Discussion in 'Saltwater' started by SaltyTippet, Oct 27, 2017.
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Per Squaxin Tribal fishing regulations: "Beach seines: must release all cutthroat trout captured unharmed in all fisheries..."
The problem (IMO) is the gill nets because they kill/injure the fish before you have a choice to release or not. There's a section on "Release of Incidentally Caught Fish" in the Gill Net section of the commercial fisheries regulations for Puget Sound....what a joke.
The gill nets were anchored up the beach over the past week... These were gill nets not beach seines. I have watched the treaty beach seiners net one of my favorite beaches in the past and toss back a ton of cutthroat. Most swam away without too much hesitation. As with anything not all of them were able to survive the encounter.
For actively fished gill nets (boats towing a gillnet behind it) where the net is checked every couple of hours, fisherman will be able to release some gillnet caught fish without mortality. How many? I don't know, maybe 25% would survive. So the rule isn't a total joke.
For gill net strung across the river or beach, not so much - all the incidentally caught fish will likely die because the nets aren't checked often enough.
These nets are all stationary anchored to the beach. I would be surprised if 25% of fish would survive after being released from even 2 hours in a gill net. Just a hunch. The story Justin shared paints the picture of reality....10-20 dead SRC per net set. That's a lot of dead SRC over weeks of heavy netting.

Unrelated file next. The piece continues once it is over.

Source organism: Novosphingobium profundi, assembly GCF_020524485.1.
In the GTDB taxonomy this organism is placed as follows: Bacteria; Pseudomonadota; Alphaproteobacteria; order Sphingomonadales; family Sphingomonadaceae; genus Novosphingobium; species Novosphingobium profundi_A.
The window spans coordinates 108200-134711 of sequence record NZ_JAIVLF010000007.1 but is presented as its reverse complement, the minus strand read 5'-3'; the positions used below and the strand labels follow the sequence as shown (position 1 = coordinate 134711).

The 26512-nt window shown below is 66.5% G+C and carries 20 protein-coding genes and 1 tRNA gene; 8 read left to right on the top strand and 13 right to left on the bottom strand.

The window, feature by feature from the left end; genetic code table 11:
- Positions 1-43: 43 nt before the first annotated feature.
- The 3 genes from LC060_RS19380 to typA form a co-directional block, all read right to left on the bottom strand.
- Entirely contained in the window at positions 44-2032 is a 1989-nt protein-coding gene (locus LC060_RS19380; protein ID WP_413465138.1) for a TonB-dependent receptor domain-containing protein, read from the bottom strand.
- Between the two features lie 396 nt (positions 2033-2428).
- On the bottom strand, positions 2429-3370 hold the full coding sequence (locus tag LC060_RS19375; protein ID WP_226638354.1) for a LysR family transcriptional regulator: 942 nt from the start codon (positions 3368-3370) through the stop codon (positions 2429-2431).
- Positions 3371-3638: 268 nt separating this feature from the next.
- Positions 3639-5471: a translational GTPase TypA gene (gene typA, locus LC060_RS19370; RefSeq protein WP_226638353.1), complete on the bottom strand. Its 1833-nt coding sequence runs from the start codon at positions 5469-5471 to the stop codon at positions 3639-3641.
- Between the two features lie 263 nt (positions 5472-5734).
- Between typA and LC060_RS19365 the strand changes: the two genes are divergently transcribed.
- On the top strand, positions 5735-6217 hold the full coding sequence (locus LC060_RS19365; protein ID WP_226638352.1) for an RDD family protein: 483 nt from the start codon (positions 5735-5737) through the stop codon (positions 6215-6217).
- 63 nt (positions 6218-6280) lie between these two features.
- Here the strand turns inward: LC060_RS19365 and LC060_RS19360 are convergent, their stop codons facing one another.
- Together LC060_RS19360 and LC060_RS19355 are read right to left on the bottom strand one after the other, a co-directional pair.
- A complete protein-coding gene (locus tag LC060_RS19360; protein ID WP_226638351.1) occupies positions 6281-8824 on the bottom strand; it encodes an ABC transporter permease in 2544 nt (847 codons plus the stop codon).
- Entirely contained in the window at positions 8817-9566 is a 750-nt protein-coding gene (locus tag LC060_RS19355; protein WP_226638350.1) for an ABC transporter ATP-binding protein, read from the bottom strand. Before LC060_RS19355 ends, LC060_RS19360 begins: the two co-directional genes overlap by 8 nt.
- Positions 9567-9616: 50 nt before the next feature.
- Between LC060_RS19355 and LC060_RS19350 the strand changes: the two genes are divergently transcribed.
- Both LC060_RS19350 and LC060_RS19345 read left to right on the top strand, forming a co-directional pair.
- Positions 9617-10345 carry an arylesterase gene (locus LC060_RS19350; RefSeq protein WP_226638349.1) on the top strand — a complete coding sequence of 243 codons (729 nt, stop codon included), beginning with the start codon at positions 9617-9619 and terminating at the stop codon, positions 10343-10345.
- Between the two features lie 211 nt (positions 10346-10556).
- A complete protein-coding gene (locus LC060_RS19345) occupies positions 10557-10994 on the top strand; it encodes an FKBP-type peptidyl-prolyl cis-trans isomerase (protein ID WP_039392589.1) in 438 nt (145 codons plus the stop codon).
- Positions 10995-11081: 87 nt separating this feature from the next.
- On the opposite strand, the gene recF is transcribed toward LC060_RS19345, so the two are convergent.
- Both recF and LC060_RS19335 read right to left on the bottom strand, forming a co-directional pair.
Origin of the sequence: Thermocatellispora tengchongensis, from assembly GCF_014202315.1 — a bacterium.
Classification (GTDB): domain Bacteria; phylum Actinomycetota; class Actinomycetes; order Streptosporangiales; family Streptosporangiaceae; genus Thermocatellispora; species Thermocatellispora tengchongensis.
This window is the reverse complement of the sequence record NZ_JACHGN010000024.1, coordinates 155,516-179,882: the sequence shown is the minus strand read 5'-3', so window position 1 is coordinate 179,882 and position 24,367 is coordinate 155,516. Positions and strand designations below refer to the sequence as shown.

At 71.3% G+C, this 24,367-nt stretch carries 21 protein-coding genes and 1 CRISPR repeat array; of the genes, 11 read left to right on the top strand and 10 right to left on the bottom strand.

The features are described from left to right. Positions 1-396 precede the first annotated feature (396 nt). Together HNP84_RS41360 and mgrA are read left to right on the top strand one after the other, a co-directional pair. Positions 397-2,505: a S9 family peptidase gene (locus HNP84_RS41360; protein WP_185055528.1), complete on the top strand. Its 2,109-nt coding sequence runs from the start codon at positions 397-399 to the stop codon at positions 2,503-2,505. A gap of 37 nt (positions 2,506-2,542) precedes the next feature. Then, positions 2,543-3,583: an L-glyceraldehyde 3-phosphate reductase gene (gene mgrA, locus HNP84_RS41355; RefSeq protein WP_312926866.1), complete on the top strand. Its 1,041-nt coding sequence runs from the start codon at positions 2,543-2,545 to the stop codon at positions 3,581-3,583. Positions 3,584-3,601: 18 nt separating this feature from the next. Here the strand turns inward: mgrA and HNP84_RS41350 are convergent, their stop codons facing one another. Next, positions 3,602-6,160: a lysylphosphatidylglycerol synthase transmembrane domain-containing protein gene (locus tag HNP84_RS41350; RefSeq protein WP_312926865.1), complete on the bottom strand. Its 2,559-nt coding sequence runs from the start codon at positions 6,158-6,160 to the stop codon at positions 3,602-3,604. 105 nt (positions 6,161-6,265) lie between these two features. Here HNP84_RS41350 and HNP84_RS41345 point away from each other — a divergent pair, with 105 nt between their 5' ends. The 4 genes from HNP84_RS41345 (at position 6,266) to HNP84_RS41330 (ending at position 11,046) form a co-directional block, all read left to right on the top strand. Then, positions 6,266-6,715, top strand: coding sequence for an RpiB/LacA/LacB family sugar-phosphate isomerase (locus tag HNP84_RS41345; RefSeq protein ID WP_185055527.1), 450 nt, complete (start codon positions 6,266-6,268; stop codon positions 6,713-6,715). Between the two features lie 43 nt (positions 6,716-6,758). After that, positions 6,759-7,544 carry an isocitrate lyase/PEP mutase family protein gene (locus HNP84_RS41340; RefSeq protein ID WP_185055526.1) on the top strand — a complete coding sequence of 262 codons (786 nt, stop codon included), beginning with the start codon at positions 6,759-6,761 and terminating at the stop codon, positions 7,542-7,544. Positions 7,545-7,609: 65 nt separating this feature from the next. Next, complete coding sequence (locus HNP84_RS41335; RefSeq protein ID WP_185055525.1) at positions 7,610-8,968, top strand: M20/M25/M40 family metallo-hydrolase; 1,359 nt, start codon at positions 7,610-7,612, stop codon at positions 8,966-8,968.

Agreed that those stationary gill nets are virtually certain death and agreed that salmon/trout won't survive 2 hours in a gill net...probably more like 30 minutes and even then, gotta hope their gills are not permanently damaged and fish is not fatally exhaused from fighting the net.
I've seen some large cutts with gill plate damage, could this be from the nets? I'll dig up a picture.
Quite possibly could be - but I've also seen it in places where there are no nets. I always thought it was some sort of genetic abnormality... Nice cutt!
The Tribes have their own rules enforced only by tribe fish cop. One rule I ran into 5-6 years ago was they were supposed to keep their nets 1000 feet away from creek and river mouths. Don’t know if that is true today and whether those rules are the same for each tribe. You must call their fisheries cop and ask. This was on the Hood Canal and Skok Tribe I think.
I see that Puget Sound chum sizes have been updated. The Hood Canal pre-season chum forecast was just under 1/5 million and it has been updated to 950,000. South Sound chum also increased. Not good news for those concern about by-catch. Good news for those who want to chase "salty chums".